Replication Programme on Financial Services for the Poor

Over the last four decades, financial services for the poor have become a priority in L&MICs. This has led to the development of multiple financial instruments, including microlending, microsavings, microinsurance, alternative collateralisation, prize-linked savings accounts, and others with different sets of risk profiles and targeted at poor populations. Although financial services for the poor have seen significant uptake, questions remain regarding whether impacts vary based on population targeted, product design and delivery, risk management practices of the service provider, country of operation, associated skills transfer, and other aspects of the programme design.

CDC South Africa

3ie is funding seven replications to improve the evidence base on financial services for the poor. 3ie does this through the funding of internal replications of influential or innovative impact evaluations of financial interventions designed for low-income populations in low- and middle-income countries. Internal replication is the reconciliation and re-analysis of the findings of an original study using the study’s own raw data. 

Replication researchers selected a study included in the candidate studies list. This list includes impact evaluations of mobile money, cash transfers, bank deposits, and other financial service interventions targeted towards underserved and unbanked populations in developing countries.

To read more about our Replication Programme, please click here. To see the current status of these studies, as well as other replication studies, please visit the replication studies page.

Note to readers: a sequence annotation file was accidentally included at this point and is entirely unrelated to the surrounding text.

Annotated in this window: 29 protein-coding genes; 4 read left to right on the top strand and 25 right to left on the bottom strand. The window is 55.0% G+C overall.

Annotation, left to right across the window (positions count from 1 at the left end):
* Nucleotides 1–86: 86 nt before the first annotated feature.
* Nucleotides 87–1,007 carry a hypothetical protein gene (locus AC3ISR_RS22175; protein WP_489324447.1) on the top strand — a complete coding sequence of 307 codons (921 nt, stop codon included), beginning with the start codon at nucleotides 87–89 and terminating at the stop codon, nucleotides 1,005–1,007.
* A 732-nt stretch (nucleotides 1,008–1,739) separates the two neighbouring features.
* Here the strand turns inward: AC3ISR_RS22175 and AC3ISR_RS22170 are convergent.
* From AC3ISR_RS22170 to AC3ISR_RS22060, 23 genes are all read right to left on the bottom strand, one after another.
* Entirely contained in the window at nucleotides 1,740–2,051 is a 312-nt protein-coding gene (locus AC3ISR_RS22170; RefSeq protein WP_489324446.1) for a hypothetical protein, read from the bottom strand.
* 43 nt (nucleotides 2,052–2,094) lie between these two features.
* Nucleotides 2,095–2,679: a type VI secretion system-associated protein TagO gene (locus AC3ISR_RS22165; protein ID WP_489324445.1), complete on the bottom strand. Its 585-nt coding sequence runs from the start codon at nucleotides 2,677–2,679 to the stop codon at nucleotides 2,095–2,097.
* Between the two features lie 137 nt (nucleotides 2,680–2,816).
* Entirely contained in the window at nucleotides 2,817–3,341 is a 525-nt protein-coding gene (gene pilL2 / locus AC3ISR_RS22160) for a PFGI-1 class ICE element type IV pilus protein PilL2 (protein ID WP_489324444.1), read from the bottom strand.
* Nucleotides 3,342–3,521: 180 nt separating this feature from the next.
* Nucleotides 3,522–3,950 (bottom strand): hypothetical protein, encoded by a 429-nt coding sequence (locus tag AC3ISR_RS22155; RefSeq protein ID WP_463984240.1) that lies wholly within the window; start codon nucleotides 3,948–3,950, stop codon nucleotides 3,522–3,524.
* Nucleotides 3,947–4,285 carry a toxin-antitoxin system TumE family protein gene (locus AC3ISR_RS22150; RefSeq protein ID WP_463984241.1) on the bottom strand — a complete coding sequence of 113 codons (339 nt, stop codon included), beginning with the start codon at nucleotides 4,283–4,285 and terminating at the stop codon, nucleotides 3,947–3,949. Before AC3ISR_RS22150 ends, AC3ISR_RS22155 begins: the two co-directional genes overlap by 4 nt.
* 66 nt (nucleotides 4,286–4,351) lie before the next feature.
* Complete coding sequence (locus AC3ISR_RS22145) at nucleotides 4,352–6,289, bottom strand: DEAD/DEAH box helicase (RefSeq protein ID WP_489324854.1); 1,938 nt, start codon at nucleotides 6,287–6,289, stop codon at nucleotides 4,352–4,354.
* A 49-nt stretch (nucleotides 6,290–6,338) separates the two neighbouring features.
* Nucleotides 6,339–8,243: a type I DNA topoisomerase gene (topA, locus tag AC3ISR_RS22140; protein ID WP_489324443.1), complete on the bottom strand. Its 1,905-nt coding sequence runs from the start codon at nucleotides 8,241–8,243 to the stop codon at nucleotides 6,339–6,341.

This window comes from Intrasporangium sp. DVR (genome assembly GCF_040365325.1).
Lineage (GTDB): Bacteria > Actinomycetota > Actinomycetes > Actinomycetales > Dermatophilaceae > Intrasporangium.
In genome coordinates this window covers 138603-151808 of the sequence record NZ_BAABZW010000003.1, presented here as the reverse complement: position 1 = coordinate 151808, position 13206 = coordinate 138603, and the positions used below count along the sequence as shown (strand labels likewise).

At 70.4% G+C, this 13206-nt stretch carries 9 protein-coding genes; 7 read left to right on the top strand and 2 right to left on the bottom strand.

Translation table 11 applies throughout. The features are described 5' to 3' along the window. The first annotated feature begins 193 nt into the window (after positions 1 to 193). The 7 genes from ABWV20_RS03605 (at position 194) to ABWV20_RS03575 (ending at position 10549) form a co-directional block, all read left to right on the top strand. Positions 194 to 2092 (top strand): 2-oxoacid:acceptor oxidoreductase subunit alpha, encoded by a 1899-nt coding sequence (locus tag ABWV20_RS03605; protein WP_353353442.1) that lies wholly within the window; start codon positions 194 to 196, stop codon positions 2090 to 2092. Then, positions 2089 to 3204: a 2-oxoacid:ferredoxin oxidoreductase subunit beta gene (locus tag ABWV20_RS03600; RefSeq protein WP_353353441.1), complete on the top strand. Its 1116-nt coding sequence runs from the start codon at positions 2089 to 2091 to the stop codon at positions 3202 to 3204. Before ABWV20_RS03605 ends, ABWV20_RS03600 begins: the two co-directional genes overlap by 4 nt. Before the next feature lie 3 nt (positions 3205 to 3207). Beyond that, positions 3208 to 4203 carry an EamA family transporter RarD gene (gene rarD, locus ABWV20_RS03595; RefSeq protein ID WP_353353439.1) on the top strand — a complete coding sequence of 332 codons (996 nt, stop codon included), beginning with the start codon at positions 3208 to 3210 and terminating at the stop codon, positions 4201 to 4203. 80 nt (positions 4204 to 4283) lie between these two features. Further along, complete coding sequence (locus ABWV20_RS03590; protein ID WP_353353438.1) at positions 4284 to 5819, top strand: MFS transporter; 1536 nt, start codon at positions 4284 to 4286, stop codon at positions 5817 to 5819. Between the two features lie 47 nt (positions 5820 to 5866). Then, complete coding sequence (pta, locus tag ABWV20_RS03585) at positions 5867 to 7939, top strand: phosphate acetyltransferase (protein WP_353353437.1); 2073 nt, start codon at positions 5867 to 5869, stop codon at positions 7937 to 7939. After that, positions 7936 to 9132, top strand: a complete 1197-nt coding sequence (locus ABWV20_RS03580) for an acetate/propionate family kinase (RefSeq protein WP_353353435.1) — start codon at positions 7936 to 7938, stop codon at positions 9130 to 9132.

The financial services for the poor replications are funded by the Bill & Melinda Gates Foundation.

Replication Researcher: Nazila Alinaghi
Original Paper Title: Risk sharing and transactions costs: evidence from Kenya’s mobile money revolution
Original Researchers: William Jack and Tavneet Suri
Original Publication: American Economic Review
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Replication Researcher: Akinwande Atanda
Original Paper Title: Building state capacity: evidence from biometric smartcards in India
Original Researchers: Karthik Muralidharan, Paul Niehaus and Sandip Sukhantankar
Original Publication: American Economic Review
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Replication Researchers: Edmundo Beteta, Giovanna Aguilar, Oliver Elorreaga, Jean Pierre Meneses, Edgar Ventura and César Huaroto
Original Paper Title: Payment mechanisms and anti-poverty programs: evidence from a mobile money cash transfer experiment in Niger
Original Researchers: Jenny Aker and colleagues
Original Publication: Economic Development and Cultural Change
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Replication Researcher: Stefan Lhachimi
Original Paper Title: Cash, food, or vouchers? Evidence from a randomized experiment in northern Ecuador
Original Researchers: Melissa Hidrobo and colleagues
Original Publication: Journal of Development Economics
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Replication Researcher: Maira Reimao
Original Paper Title: Cash or condition? Evidence from a cash transfer experiment
Original Researchers: Sarah Baird, Craig McIntosh and Berk Ozler
Original Publication: The Quarterly Journal of Economics
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Replication Researcher: Jesper Stage
Original Paper Title: Facilitating savings for agriculture: field experimental evidence from Malawi
Original Researchers: Lasse Brune and colleagues
Original Publication: Economic Development and Cultural Change
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Replication Researcher: Hongmei Wang
Original Paper Title: The short-term impact of unconditional cash transfers to the poor: experimental evidence from Kenya
Original Researchers: Johannes Haushofer and Jeremy Shapiro
Original Publication: The Quarterly Journal of Economics
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